PULA, Croatia — In the end, the Americans swept the Americans in the U23 Division and a team from Italy beat an American squad in 18U.
But the volleyball is just a small part of the Global Challenge, a unique girls tournament that is played in an environment like no other in this town in western Croatia on the brilliantly blue Adriatic Sea.
“It’s something that can bring so many people together,” said UT Arlington’s Brianna Ford.
The teams — and that’s everyone involved, from coaches, players, parents, and Bring It Promotions staff — stay at the Hotel Pula. From there, everyone walked a short distance to the Dom Sportova competition arena for matches. Back at the hotel, there was pool time and during the off hours, girls from 11 countries could go cliff jumping, sightseeing and more.
“I like it because it’s a teaching tournament,” said Mick Haley, the former Texas, USC and USA Olympic coach. “I get to come and teach. It’s not about winning. Certainly we try to do everything right and come out winning if we do it right, but the kids get to learn how international volleyball is coached and how to play with this (Mikasa) ball, and how to play with six substitutions and all of those kinds of things.
“And you don’t just go sit in your room and wait for the competition. You’re out at the beach, you’re downtown, you’re making new friends, you’re down at the pool. We actually have fun and play a high level of competition.”
And his team won.
“I always like that,” Haley admitted.
A year ago, he coached a team into the final but lost to an Israeli team coached by former Stanford and USA great Logan Tom. This year, Tom and the Israelis had other international tournament obligations. For that matter, it’s not the plan of Bring It Promotions to have USA teams dominate. There were teams from the U.S., Latvia, Lithuania, Sweden, Netherlands, Hungary, Slovenia, Croatia, Italy, Bosnia and England.
“We’re really happy the way things turned out,” said Bring It’s Tim Kelly after the 17th Global Challenge. “We’re really looking forward to getting some foreign teams back in the final next year.”
Nonetheless, in Friday’s U23 final, featuring all American current or former college players, it was Haley’s Team BIP overpowering BIP East Coast, coached by Oregon State assistant Arica Nassar.
She’s been in Europe for most of the past five weeks, because the OSU team did a BIP tour for two weeks in June. Nassar, a former Oregon State standout, went home after that, recruited at Junior Nationals, and then came back.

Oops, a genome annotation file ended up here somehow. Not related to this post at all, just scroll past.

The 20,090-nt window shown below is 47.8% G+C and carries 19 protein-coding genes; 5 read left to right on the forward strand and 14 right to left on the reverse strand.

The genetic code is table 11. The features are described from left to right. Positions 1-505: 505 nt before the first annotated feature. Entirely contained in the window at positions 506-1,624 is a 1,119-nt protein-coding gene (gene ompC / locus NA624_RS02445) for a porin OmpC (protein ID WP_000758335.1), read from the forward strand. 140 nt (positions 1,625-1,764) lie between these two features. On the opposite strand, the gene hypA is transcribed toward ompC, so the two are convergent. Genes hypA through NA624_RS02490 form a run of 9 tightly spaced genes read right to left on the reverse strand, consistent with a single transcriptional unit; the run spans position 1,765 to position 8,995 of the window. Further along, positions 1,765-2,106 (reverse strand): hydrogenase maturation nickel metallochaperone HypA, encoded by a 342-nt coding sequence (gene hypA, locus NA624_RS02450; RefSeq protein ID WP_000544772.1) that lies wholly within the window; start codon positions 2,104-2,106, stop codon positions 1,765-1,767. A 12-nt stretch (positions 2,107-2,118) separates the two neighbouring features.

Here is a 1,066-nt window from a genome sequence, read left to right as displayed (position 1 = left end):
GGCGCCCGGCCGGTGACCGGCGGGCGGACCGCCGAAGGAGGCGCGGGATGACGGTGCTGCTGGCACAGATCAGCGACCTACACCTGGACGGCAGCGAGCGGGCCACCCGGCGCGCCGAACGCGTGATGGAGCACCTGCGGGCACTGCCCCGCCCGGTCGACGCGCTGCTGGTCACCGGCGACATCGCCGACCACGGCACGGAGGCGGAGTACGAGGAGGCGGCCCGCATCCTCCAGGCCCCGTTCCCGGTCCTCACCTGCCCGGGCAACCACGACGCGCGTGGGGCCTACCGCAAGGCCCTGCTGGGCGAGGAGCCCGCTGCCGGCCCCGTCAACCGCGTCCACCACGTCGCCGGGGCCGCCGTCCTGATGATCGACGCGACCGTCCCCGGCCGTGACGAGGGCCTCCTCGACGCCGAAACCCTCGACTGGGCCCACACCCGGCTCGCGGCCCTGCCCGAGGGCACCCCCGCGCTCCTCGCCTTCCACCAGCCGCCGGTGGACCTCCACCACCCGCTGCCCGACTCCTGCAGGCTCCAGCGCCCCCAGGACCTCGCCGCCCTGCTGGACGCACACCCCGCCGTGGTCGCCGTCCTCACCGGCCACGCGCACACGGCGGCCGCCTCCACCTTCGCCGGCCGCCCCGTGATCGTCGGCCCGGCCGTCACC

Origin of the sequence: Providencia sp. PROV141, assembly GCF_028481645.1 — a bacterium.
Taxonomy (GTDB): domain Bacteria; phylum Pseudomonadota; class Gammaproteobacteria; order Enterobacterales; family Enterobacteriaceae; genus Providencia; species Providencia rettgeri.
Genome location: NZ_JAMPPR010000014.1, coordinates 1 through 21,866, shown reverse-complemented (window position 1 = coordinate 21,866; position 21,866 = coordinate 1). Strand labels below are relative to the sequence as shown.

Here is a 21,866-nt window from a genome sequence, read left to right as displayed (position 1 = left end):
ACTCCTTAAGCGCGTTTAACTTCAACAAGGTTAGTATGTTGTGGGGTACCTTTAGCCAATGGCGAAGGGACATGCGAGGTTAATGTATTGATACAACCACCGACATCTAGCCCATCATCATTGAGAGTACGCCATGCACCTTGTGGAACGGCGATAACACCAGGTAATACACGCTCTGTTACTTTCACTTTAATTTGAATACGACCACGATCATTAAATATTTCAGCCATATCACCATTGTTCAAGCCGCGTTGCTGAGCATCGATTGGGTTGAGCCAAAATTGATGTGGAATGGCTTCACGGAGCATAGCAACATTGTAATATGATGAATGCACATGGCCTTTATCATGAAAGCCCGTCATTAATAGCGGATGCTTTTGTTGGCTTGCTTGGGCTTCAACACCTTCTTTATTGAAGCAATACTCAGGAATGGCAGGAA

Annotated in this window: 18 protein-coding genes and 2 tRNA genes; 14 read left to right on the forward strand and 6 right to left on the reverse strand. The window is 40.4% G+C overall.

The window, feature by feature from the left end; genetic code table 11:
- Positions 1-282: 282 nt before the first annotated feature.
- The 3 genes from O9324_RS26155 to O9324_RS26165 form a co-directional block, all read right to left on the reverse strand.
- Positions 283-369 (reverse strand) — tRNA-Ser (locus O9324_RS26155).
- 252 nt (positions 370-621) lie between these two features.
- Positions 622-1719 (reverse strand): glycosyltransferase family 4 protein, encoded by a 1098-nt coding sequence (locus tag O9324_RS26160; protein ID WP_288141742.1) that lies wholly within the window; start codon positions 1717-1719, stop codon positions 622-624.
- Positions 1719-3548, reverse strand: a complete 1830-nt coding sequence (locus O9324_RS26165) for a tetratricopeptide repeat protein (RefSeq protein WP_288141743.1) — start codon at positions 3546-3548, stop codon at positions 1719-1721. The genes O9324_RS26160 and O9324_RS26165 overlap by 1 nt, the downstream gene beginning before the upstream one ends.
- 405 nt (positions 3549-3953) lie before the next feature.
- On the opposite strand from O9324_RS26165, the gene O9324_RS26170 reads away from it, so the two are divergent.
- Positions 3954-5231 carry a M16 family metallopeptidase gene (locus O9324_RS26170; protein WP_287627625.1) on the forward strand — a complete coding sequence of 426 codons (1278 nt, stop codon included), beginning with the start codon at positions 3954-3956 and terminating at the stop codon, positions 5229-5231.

“This was an amazing experience. I don’t think I’ve ever been a part of team with that much energy,” said Nassar, who played professionally in Finland and Sweden after her Oregon State career. “They really warmed my heart.”
Madelyn Robinson, the standout outside hitter for the University of Utah, led Team BIP and was named the tournament MVP. She was clearly the best player on the floor all week in the division.
Robinson, who will play her fifth year next season, played her first two years at BYU. The product of Highland, Utah, was the only Utah player to appear in every set last season and averaged 3.01 kills per set. She was probably close to that average here.
Brianna Ford was third on the team in kills at UT Arlington last season as a freshman. She’s a 6-footer from Amarillo who was sick earlier in the week, but as she started feeling better and got more playing time, her team reflected it. She had a strong final match.
“It was so much, just being able to play with all these amazing people,” Ford said. “It was a once-in-a-lifetime experience.”
American University libero Rachael Bennett got stronger as the tournament went on, Pepperdine right side Emma Ammerman carried a big load on both ends, and Grand Canyon middle Annabelle Kubinski and Virgina middle Abby Tadder played well. Team BIP also got big boosts from reserves Katie Putney of American, Idaho State’s Jamie Streit and San Diego State’s Julia Haynie. And throughout the tournament, Peyton Neff of Nebraska-Kearney and Ella Mihacevich of Northern Illinois stepped up as setters.
“I enjoyed the even competition. We did not have one easy match,” Haley said. “When we started out it wasn’t very good volleyball, but all the teams seemed to get better by the third day and it was really fun to compete, because you didn’t know if you were going to win or not.”
The BIP East Coast team was led by Northeastern’s Erica Staunton, a senior outside from Orland Park, Illinois, who lit it up in the semifinals against a team from Slovenia. She was one of the best players in the tournament but struggled in the final.
Her team had a tough blow in the second set when Yale outside hitter Kathryn Attar went down with an injury.
But one player who sparkled throughout, both on the court and off with tremendous energy, was libero Crew Hoffmeier, a sophomore at VCU.
“It was one of the best experiences I ever had volleyball-wise,” said the product of Assumption High School and KiVA in Louisville, who was making her first trip out of the United States.
“It’s a great opportunity for girls to get exposure who want to play pro and that’s a dream of mine. I want to go play at the highest level possible and I think this experience really made that possible.
“I got my name out there, I met a bunch of great people and I had a great time playing volleyball.”
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